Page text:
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So, should the benchmark of what tour reports go into Adventure Cyclist be whether or not a "normal" person can do it? And how would we define normal?I knew the moment I wrote that that someone would jump on the term "normal" No, I'm not against articles on exotic and unusual touring destinations but there has been a preponderance of them lately. Perhaps more accessible locations have all been written about?
Nowadays, Adventure Cycling seems to reflect the schizophrenia within ACA itself. I expect to read "Biking with Brown Bears" any issue now. It'll be right after an announcement that some paved ACA route has moved off a four-lane road, recently paved, with daily traffic of 500 vehicles, because a parallel rail-trail opened up surfaced with leftover riprap, all because someone wrote an impassioned blog post on how uncomfortable they were riding on a road without a shoulder and sent a link to AC. O'Grady's "reviews" are cute, but they're like "Buycycling for Touring Bikes;" slap a "touring" label on a kid's tricycle and he'll find two pages of lovely things to say about it.I still enjoy reading AC but I agree that some of the articles are getting pretty far afield from rides "normal" people can even think of doing. I further agree with your take on O'Grady's bike reviews. His definition of "Touring Bike" seems to be rather wide and includes some pretty unsuited bikes. How can you recommend a touring bike that has a 52x11 high gear and a 39x25 low gear?
Whew. Makes me question why I'm still a member?
I've used SH 51 single release for decades and tht's the only one I've used.+1 My experience and feelings exactly.
I ride mainly on the road with some single track. I want to know exactly how my
shoe will release. I do not want my foot to release when I pull up or move in any direction other
than heel out. No issues with SH 51 but, I have never tried the multi release and don't intend to.
A touring frame can be made that will survive the loads from steel that is not as good as real Cr-Mo but it will be heavier. Who is to say that is not what is going on? Actually I do believe Surly and Trek are deceiving. They claim its Cro-Mo steel but it has not been verified to be Cro-Mo steel. It meets no specifications that are accepted by the industry. If you want to believe it's Cro-Mo steel that's up to you. Think about it. If you are a manufacturer of Cro-Mo steel tubing wouldn't you have it certified by to some standard to prove it?This sounds more like a conspiracy theory than any fact-based claim. If you really think the manufacturers are lying about the steel they use you could buy a couple of their frames and have the metal analyzed for composition and physical properties. If you are correct, the resulting class action suit should get you a decent amount of settlement money.
Not so, if your bike is set up right. I can get to the bar-ends on my bike from the bar tops or the hoods by swinging my arm down. They're a lot more convenient that down tube shifters, at least for me. I also ride in the drops when I'm climbing because I engage more muscles (into my lower back) there, which gives the quads and hamstrings a break.Barends are far more convenient than downtube shifters, no argument there. However, I still maintain that for the majority of riders barends are awkward at best to reach from anywhere but the drops and that most riders do not climb any significant grade in the drops.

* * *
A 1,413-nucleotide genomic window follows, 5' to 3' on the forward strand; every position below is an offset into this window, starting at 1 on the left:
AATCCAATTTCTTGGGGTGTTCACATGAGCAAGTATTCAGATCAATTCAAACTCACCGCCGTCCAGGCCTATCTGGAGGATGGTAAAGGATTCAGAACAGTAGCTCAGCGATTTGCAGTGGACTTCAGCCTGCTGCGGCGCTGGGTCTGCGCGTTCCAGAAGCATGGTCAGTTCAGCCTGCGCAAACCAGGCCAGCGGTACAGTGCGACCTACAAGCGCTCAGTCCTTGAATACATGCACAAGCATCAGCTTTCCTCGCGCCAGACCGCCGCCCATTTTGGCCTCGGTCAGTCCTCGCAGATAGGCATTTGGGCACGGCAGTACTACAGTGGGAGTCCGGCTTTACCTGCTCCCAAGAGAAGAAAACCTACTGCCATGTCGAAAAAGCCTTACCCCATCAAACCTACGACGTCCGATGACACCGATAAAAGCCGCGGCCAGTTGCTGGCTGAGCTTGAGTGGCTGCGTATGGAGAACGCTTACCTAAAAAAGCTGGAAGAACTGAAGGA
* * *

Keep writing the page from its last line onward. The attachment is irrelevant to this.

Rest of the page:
You may say I'm an outlier, that They Say you should be in the tops while climbing, and Everybody does it that way. Except for me, I suppose. Doesn't that emphasize that the choice of where to put the shifters is a personal choice?
You can shift bar ends without taking your hands off the bars, assuming you are in the drops.That's a big assumption. Most riders don't climb with their hands in the drops and that's the only hand position that barends are accessible from.
But really, I enjoy my bar-end shifter bike as much as my Ergo shifter bike, and which shifters I use makes approximately zero difference in how well I climb.My personal objection to barends (and yes, I have them on one of my bikes) is not functionality but accessibility. The work well but I find them very difficult to get to if I discover I need a lower gear in the middle of a climb. If you can anticipate your shifts and shift while seated, fine. If you are surprised by the grade and need to shift while standing, they are awkward at best.
After reading some of their log, it appears things have changed a lot. Thanks for sending that. What gutsy girls. It was another age, simple and relaxed.Uhh, I don't think 1943 was a "simple and relaxed" age.
Had some Mavic Open Pro rims that cracked at the eyelets. So I don't like Mavic rims.The earliest rim failure I ever had was with a Mavic Open 4CD which cracked at 11,000 miles but I've also had marvelous service from two sets of Mavic CXP-33 rims which are still going strong at over 35,000 miles each so you really can't generalize.
Cute. "Credit card touring" is, of course, a modern term for touring while staying in hotels/motels and eating in restaurants or buying prepared food no matter how it is (or was) really paid for. Then again, 25 years ago was 1991 and credit cards most certainly were in use but maybe no one trusted you to have one.Actually I think that's a subset of Bike Touring. I'd call it "Credit Card Touring" since you aren't carrying a tent, sleeping gear or cooking gear.
Hmmm. About 25 years ago when I did that in Europe I don't think I even had a credit card. Paid cash for everything. Was I "Cash Touring"? And the real tourists who camp and cook, are they not allowed to use cash or credit cards at stores when buying supplies? Do they have to barter for goods?